Common Questions About Radon

| OSHA, USF Safety Florida

USF SafetyFlorida Consultant Neil Gunter answers some commonly asked questions about Radon.

We’re accustomed to dealing with the occupational hazards we can see, hear, feel, or smell. But radon is detectable only by testing, and it’s present in some amounts almost everywhere. This naturally occurring gas has been found in every state, including Florida, and becomes hazardous to our health when concentrated. The following are common questions and answers about radon gas.  

What is radon?

Radon is a colorless, odorless, tasteless, invisible, and chemically inert gas that comes from the decay of radium in the soil. Radium is a decay product of uranium. Some level of uranium is present in almost all rocks and soil derived from rocks. Over time, radon gas leaves the soil and becomes part of the air and water. It can be in the air around you, but it’s usually in tiny amounts that aren’t harmful.

What is the health risk associated with radon?

Radon is the second leading cause of lung cancer behind smoking. If you are exposed to high levels of radon, and you smoke, your chance of getting lung cancer is much higher. The health effects of radon are generally associated with many years of exposure to high levels, usually in your home or workplace.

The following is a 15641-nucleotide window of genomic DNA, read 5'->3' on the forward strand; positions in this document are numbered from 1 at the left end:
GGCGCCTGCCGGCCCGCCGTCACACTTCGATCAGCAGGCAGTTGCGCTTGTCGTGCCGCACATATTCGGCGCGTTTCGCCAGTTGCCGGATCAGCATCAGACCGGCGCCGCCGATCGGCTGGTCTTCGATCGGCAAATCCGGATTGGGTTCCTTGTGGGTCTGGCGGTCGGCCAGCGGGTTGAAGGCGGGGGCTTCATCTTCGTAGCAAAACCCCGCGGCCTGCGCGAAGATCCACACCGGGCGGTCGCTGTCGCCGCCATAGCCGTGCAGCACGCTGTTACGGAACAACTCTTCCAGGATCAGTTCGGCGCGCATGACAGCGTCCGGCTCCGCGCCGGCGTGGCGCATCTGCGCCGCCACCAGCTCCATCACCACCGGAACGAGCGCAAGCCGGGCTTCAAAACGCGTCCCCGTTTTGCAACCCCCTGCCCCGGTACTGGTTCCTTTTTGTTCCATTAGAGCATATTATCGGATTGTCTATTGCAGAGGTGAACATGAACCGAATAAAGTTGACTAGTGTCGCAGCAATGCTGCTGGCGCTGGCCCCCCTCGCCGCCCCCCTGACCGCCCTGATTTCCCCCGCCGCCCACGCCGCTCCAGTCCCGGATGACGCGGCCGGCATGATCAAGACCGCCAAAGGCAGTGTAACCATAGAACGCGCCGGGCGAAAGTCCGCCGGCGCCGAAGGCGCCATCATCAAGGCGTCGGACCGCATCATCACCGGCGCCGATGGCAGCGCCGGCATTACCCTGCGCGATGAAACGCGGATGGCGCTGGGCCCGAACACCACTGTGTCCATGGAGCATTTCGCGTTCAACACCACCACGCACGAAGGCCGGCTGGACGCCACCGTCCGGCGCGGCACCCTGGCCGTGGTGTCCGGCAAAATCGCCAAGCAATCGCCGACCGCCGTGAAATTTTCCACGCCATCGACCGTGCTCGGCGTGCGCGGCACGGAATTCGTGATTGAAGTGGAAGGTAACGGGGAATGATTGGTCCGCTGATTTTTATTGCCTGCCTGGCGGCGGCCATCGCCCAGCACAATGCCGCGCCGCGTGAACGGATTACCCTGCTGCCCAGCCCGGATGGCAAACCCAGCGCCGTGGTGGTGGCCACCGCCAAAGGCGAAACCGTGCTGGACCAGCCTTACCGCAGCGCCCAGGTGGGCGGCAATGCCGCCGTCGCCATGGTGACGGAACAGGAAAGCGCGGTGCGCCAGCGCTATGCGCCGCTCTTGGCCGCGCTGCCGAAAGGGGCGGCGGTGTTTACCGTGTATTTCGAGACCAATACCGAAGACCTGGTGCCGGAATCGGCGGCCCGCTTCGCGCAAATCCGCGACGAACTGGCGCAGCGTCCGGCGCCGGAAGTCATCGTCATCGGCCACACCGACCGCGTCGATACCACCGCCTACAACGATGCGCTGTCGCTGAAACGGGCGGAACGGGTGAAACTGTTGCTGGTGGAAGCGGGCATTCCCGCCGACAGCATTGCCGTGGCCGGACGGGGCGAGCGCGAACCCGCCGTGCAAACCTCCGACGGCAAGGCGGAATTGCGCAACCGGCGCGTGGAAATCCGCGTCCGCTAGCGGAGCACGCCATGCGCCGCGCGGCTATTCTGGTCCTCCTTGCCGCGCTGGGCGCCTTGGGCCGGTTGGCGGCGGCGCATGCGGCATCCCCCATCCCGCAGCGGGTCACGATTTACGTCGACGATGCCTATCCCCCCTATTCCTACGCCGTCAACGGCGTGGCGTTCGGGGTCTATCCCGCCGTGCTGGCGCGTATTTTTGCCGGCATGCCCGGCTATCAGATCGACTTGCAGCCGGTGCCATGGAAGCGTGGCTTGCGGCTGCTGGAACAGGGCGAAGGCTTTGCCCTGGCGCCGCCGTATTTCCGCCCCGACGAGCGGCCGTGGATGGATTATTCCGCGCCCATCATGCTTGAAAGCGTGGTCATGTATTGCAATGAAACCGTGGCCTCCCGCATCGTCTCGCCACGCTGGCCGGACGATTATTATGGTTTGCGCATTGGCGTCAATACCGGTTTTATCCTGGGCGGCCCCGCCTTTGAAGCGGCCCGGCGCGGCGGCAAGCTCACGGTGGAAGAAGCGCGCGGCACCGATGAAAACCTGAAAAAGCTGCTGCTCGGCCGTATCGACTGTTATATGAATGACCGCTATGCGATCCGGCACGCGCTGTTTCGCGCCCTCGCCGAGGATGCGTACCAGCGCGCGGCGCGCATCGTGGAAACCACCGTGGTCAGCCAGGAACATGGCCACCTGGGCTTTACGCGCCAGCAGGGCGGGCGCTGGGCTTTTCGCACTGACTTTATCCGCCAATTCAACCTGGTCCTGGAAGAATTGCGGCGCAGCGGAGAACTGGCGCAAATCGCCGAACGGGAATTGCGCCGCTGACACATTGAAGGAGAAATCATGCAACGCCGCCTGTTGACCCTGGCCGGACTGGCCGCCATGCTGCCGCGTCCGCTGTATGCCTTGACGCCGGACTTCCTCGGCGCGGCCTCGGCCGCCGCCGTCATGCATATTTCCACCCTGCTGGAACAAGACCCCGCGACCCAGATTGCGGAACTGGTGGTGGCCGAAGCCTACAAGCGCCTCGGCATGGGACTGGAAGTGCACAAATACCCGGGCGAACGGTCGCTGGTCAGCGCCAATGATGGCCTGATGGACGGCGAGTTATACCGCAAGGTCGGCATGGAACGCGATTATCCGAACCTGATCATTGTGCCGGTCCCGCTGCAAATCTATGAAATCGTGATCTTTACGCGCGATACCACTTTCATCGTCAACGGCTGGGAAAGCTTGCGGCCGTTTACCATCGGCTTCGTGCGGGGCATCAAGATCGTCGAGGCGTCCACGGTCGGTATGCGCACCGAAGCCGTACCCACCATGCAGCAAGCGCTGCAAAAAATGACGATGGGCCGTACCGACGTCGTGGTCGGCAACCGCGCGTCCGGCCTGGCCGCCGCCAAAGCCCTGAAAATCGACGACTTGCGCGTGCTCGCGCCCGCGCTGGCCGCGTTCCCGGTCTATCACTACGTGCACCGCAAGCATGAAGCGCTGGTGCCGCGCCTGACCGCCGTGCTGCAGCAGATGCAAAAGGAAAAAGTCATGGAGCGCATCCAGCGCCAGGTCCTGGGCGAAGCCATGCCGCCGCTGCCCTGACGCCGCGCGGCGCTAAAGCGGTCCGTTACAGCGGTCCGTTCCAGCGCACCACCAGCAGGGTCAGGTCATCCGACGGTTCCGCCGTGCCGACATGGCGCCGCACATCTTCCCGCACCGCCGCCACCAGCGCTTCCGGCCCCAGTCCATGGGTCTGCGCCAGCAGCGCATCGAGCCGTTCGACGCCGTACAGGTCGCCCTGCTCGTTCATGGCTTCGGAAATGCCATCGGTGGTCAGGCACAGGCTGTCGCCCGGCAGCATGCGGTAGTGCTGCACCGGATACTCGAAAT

When you breathe in radon, it gets into the lining of your lungs and gives off radiation. Over a long time, that can damage the cells and lead to lung cancer. About 21,000 people die each year from lung cancer related to radon. No routine medical tests can tell you if you’ve breathed in too much radon. And no treatments will clear it from your body.

Radon poisoning doesn’t show up right away. It can take anywhere from 5 to 25 years for health problems to show up

What causes Radon to concentrate in some buildings?

Radon is a very low-level radioactive material with a short half-life of 3.8 days. Half of the dangerous atoms decay into a more stable form in 3.8 days and half of the remainder in another 3.8 days, and so on. The soil in an area will emit radon at a constant rate, so any radon seeping into a building is constantly resupplied. The process results in a level of radon in a facility that doesn’t change much without intervention. The indoor level may vary some with seasonal changes depending on factors like whether you open windows, but the entry rate remains constant. Radon exposure comes from being indoors in homes, offices, schools, and other buildings. The levels of radon in homes and other buildings can vary locally depending on the nature of the rock and soil in the area. The level can be different even within neighborhoods. Elevated radon levels have been found in parts of every state. Radon gas given off by soil or rock accumulates in crawl spaces or under building slabs and enters the buildings through cracks in floors or walls; construction joints; or gaps in foundations around pipes, wires, or pumps. Higher radon levels will be found in a building’s lowest area. Small amounts of radon can sometimes be released from the water supply into the air. It can be inhaled as the radon moves from the water to the air. Water that comes from deep, underground wells in rock may have higher levels of radon. Radon has been detected in a few Florida wells but not in treated city water supplies. 

I live in Florida, should I be concerned?